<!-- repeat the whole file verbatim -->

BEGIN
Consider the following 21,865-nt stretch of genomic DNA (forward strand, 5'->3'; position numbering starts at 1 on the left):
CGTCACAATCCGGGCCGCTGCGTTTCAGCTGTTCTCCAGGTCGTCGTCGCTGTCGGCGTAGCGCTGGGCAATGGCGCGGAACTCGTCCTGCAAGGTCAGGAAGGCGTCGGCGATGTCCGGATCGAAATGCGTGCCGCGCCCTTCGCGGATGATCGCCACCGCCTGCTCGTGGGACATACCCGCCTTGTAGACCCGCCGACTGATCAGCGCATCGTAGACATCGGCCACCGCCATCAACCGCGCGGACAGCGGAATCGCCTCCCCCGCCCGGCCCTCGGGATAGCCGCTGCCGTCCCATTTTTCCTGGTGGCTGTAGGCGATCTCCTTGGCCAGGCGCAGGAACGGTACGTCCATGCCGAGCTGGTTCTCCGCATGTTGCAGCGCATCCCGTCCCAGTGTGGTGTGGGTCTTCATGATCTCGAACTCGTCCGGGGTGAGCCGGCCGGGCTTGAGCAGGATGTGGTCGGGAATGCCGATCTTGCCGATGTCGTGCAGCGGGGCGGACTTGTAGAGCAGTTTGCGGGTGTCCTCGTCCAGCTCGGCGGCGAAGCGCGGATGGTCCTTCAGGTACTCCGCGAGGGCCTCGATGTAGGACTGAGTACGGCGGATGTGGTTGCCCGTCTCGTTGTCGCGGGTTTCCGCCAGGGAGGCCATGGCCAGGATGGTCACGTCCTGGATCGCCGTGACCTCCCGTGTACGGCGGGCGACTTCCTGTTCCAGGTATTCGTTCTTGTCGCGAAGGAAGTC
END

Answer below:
Consider the following 21,865-nt stretch of genomic DNA (forward strand, 5'->3'; position numbering starts at 1 on the left):
CGTCACAATCCGGGCCGCTGCGTTTCAGCTGTTCTCCAGGTCGTCGTCGCTGTCGGCGTAGCGCTGGGCAATGGCGCGGAACTCGTCCTGCAAGGTCAGGAAGGCGTCGGCGATGTCCGGATCGAAATGCGTGCCGCGCCCTTCGCGGATGATCGCCACCGCCTGCTCGTGGGACATACCCGCCTTGTAGACCCGCCGACTGATCAGCGCATCGTAGACATCGGCCACCGCCATCAACCGCGCGGACAGCGGAATCGCCTCCCCCGCCCGGCCCTCGGGATAGCCGCTGCCGTCCCATTTTTCCTGGTGGCTGTAGGCGATCTCCTTGGCCAGGCGCAGGAACGGTACGTCCATGCCGAGCTGGTTCTCCGCATGTTGCAGCGCATCCCGTCCCAGTGTGGTGTGGGTCTTCATGATCTCGAACTCGTCCGGGGTGAGCCGGCCGGGCTTGAGCAGGATGTGGTCGGGAATGCCGATCTTGCCGATGTCGTGCAGCGGGGCGGACTTGTAGAGCAGTTTGCGGGTGTCCTCGTCCAGCTCGGCGGCGAAGCGCGGATGGTCCTTCAGGTACTCCGCGAGGGCCTCGATGTAGGACTGAGTACGGCGGATGTGGTTGCCCGTCTCGTTGTCGCGGGTTTCCGCCAGGGAGGCCATGGCCAGGATGGTCACGTCCTGGATCGCCGTGACCTCCCGTGTACGGCGGGCGACTTCCTGTTCCAGGTATTCGTTCTTGTCGCGAAGGAAGTC